So you just got out of Captain America: Civil War, you’re riding a Cap high, and you’re thinking about picking up some comics. Well certainly feel free to jump into what Marvel is doing right now, but if you do, you’ll find that there are currently two Captain Americas (Falcon took the mantle when Steve was recently incapacitated, but he’s back just in time for the movie! What random luck!), and maybe you don’t want to get into something with a lot of baggage. Here are five graphic novels you can pick up that will keep your Cap fix going (and will probably send you scurrying back to the movie theater). One of the entries has possible spoilers for Cap: Civil War, so read this after you’ve seen the film. Continue reading Top 5: Captain America Graphic Novels (To Keep Your Civil War Buzz Going!)→
It’s really pathetic that I feel it’s necessary to say this, but after having to sit through Watchmen with kids scattered throughout the audience, I feel it warranted. DEADPOOL IS NOT FOR CHILDREN! OK? Parents? No mouth-breathing, troglodyte should let their little kid within a kilometer of Deadpool. It. IS. FOR. ADULLLLLLTS. Some idiots still live with the misconception that all comic books are for kids. After 20 years of the modern super hero movie era, you would think that would be seriously apparent, but I guarantee you that when I go see Deadpool later today, someone is going to have their 5-year-old with them. Continue reading Top 5: Super Hero Movies Not for the Kiddies→
Which brings us to #6: Schindler’s List. In 1993, Steven Spielberg had one of the greatest years of any director in the history of film. That summer he released one of the greatest summer blockbusters ever in Jurassic Park and that winter he swept the Oscars and turned in probably his best film with the Holocaust drama Schindler’s List.
Some movies get labeled as “Important” without deserving it, but if any film must be seen simply because it IS important, it’s Schindler’s List. To some degree, you have to do Spielberg a disservice and put aside the quality of the film itself, which is impeccable. The subject matter, the Holocaust, is a horror which no imagination can ever equal. That Spielberg manages to capture a fraction of the reality behind it, justifies the film’s place in history. No one is ever in the mood to watch Schindler’s List; you don’t pop it in at the end of a long day. Most people, will only see the film once, and it is a defining enough experience that once is all people need to remember.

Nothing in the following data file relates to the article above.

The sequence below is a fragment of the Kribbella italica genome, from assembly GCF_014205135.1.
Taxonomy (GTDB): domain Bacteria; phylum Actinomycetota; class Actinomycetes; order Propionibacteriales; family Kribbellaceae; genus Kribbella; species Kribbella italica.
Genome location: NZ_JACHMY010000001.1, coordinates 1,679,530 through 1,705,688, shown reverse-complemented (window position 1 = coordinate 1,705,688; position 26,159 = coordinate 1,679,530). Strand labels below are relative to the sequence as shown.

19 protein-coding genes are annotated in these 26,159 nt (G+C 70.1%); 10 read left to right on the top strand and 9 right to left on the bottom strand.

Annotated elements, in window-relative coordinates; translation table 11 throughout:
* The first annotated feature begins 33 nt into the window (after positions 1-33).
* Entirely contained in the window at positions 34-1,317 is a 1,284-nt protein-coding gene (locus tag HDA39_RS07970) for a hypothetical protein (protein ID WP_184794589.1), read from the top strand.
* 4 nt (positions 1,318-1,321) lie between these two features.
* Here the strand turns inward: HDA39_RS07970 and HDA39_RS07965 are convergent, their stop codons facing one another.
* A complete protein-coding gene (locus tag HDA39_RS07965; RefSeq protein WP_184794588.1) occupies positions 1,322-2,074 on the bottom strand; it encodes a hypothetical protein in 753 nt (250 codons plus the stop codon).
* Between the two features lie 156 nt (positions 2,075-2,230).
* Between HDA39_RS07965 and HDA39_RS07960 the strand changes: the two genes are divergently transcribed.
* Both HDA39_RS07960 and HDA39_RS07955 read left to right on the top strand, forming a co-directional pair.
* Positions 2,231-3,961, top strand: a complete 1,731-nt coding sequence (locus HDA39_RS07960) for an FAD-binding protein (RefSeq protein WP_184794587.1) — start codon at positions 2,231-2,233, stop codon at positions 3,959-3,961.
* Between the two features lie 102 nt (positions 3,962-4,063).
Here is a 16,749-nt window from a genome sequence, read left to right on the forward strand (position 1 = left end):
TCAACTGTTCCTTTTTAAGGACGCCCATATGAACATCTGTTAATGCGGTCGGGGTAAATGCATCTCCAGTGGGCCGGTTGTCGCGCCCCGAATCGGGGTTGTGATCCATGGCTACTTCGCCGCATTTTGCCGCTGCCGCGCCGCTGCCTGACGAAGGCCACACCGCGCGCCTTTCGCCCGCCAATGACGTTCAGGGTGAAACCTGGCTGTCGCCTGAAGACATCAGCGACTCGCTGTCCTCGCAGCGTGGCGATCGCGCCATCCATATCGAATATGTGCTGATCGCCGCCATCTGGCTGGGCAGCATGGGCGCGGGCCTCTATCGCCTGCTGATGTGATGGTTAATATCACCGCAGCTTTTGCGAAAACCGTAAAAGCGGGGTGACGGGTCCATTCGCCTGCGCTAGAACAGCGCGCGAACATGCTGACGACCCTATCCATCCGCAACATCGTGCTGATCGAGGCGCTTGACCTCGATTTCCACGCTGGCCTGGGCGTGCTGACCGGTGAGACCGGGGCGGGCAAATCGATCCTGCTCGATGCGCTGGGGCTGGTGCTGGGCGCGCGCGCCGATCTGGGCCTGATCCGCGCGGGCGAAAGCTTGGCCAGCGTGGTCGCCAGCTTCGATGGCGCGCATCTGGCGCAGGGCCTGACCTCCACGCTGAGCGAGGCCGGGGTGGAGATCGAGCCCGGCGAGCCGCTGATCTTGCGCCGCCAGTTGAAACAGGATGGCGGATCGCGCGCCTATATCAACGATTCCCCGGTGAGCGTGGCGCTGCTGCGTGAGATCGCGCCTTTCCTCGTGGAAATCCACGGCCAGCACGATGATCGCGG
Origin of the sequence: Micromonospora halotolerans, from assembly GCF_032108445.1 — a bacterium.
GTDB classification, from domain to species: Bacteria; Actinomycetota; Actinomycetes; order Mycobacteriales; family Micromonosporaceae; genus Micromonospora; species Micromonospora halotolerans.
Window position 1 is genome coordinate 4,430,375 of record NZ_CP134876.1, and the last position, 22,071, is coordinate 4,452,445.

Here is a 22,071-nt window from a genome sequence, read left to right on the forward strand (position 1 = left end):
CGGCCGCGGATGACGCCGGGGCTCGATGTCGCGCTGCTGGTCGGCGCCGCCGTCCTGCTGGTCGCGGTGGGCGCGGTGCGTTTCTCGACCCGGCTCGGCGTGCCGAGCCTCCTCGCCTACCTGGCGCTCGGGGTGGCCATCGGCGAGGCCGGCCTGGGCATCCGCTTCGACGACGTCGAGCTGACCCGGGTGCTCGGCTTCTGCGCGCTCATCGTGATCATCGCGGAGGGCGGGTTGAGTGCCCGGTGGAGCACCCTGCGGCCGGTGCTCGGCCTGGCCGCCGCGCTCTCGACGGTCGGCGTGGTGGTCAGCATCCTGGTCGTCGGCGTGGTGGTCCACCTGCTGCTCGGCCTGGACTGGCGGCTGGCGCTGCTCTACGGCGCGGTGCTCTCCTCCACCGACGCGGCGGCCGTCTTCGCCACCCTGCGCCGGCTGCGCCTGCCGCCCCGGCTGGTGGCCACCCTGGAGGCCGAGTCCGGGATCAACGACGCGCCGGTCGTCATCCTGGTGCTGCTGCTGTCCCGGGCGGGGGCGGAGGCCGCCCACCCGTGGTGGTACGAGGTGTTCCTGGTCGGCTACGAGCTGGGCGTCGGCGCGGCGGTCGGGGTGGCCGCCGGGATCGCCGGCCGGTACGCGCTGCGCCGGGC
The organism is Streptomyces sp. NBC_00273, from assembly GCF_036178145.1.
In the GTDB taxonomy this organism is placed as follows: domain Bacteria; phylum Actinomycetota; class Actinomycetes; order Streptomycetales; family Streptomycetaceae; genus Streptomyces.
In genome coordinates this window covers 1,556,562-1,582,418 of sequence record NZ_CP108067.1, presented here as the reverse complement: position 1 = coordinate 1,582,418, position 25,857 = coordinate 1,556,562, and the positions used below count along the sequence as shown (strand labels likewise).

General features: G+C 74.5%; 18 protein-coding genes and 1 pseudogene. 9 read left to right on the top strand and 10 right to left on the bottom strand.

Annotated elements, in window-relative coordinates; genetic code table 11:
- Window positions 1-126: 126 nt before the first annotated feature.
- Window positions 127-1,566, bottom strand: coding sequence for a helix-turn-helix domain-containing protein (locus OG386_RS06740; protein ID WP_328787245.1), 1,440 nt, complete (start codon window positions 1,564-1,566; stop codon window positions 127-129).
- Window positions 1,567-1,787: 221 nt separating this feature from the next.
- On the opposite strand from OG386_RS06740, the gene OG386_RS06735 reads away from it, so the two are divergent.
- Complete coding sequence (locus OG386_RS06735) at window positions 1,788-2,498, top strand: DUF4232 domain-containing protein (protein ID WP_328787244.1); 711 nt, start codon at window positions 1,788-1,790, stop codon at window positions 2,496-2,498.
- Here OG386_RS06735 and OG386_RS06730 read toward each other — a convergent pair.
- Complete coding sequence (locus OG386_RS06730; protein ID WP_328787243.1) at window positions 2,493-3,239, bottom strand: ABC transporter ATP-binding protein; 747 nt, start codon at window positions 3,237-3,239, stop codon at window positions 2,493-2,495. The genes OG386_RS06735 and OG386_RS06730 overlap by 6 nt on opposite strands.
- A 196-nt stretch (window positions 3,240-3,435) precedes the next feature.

Humanity has an almost uncanny ability to forget. Movies exist fundamentally as escapism; as a tool to forget. TS Eliot said that humankind can only bear so much reality, and that’s true. Most of us spend our days in a calculated effort to forget the most important things in our personal and collective history. It is that built-in lethargy that we have to fight, because events like The Holocaust can and will happen again if we allow ourselves to forget what we’re capable of doing to each other. Schindler’s List is probably the greatest tool we have to ensure the transference of cultural memory of The Holocaust from the generations touched by World War II to the present and future. It is heartbreaking, brutal and beautiful. These are the five scenes that have stayed with me.
1. The Girl in the Red Coat
Simply the most effective use of color in any film ever made, and in a film of heartbreaking moments; the one that’s seared into my mind forever.
2. I Could Have Done More
When I make fun of Liam Neeson or rag on him for his career post-Taken, I’m comparing what he IS doing to what he CAN do, which perhaps best captured here.